A five-year study tracking five species of fish on the River Severn has revealed new insight into fish movement within our rivers and the negative impact of artificial barriers.
Until now, scientists have had little information on how fish travel within rivers. Researchers from Bournemouth University and the University of Hull used advanced hydro acoustic technology, implanting tiny transmitters to track individual fish. Each tag emits a unique high frequency audio signal that is picked up by receivers placed along the length of the river.
This research has been published in a new report that shows very wide-ranging differences between individual fish, and how artificial barriers such as weirs on the river prevent fish moving freely - a critical factor in population decline.
Barriers in rivers have an impact on the migration journeys that some fish must take to access good spawning habitats upriver, as well as altering the habitat itself. The cumulative effect of successive barriers was significant.
The research is being used by the Unlocking the Severn project which aims to reconnect hundreds of miles of river habitat for fish in order to boost biodiversity.
The project is working to restore the fortunes of one of the UK’s rarest fish, the twaite shad, by providing fish passage at four big weirs on the River Severn and two weirs on the River Teme tributary. This research was able to document the positive impact on the twaite shad, following the modification of the Powick Weir barrier on the River Teme.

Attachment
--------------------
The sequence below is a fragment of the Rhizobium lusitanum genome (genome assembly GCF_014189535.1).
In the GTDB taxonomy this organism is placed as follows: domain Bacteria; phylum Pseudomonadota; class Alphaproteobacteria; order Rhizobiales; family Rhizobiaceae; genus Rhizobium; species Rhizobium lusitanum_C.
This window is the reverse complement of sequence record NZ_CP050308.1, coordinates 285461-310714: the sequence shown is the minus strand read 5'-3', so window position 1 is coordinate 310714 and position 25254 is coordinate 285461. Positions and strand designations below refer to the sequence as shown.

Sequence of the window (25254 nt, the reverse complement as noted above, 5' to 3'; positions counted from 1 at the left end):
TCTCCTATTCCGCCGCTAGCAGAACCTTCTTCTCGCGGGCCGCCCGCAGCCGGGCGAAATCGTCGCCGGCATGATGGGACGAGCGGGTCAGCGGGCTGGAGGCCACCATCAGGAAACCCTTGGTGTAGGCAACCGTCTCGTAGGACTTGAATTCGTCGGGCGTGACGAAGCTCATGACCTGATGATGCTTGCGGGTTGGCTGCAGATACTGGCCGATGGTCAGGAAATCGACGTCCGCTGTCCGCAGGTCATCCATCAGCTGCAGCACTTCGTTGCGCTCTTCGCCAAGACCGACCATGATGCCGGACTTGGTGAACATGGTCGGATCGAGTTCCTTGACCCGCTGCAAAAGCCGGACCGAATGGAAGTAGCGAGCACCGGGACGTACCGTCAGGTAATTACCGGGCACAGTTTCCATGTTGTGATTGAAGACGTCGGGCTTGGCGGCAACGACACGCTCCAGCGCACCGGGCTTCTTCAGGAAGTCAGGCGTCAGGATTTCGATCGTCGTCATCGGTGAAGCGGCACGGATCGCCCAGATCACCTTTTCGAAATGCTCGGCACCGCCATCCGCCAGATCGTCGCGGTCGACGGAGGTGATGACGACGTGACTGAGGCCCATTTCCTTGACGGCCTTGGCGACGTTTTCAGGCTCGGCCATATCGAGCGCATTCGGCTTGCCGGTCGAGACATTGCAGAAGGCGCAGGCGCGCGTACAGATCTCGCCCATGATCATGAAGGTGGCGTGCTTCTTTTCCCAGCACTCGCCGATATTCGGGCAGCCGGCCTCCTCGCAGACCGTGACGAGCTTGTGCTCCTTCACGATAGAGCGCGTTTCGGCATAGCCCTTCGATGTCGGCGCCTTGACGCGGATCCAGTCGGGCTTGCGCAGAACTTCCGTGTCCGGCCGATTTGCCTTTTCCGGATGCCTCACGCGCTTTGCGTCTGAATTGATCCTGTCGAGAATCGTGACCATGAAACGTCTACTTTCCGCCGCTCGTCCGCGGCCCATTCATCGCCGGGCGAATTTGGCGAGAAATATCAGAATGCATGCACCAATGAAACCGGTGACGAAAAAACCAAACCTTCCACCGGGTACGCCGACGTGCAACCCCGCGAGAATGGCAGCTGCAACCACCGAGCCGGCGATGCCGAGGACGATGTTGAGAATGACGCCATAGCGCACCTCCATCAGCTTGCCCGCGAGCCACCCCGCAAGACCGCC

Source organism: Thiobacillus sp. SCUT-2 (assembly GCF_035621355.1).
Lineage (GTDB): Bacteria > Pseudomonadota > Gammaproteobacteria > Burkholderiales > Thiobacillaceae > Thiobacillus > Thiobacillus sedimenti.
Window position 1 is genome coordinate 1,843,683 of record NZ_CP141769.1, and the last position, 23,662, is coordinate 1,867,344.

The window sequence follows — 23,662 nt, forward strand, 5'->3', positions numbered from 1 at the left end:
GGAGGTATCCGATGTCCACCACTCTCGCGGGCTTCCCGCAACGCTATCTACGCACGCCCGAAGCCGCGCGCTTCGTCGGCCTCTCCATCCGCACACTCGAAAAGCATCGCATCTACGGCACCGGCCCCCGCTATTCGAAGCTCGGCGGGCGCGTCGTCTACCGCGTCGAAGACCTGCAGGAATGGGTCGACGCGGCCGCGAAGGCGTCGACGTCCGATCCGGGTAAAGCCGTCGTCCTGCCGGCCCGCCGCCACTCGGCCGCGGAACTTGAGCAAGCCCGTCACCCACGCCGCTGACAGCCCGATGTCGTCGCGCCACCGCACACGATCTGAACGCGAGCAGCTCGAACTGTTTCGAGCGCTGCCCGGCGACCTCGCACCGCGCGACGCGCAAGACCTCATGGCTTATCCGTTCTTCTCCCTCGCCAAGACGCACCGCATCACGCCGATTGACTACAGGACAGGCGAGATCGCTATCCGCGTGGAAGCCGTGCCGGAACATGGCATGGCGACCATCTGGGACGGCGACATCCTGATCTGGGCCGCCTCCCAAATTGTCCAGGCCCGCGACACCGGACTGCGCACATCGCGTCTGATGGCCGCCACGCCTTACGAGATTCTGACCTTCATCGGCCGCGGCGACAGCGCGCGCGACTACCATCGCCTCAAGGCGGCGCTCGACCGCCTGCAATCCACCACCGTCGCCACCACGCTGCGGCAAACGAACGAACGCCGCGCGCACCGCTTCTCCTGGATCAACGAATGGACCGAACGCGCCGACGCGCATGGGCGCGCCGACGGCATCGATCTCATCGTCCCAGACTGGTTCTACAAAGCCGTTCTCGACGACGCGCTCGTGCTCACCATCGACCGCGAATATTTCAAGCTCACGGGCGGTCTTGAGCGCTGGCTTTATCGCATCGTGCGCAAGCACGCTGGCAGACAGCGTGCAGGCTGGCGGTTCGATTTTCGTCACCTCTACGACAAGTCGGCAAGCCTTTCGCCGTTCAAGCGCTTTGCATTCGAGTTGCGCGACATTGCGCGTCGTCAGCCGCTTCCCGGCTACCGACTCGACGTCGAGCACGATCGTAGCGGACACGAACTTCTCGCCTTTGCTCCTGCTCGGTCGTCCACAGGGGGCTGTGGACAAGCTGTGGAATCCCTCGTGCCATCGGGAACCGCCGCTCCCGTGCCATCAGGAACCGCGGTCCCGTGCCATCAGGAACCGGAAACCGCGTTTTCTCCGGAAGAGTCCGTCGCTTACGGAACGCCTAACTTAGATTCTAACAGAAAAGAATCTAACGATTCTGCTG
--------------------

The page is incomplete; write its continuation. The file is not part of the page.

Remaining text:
Mike Morris, CEO of the Severn Rivers Trust said: “We are very excited to be part of this vital scientific effort to uncover some of the mysteries surrounding the fish in our UK waters and the many threats that they face. We must act now to protect the fragile ecosystems and species of the River Severn and ensure that they can be cherished and enjoyed by future generations.”
Dr Catherine Gutmann Roberts, a Postdoctoral Researcher in Migration Ecology at Bournemouth University, worked on the project. She secured funding to produce an animation that illustrates the research findings, showing how the different species move through the River Severn and the differences amongst the tagged fish.
She said: “My PhD involved tracking the barbel but we were interested to see how the data from all five species fitted together and I wanted to ensure that those that helped collect the data such as anglers and citizen scientists were able to access the results in a way they understood.”
Find about more about the Unlocking the Severn project and see the animation at: https://www.unlockingthesevern.co.uk/fish-tracker/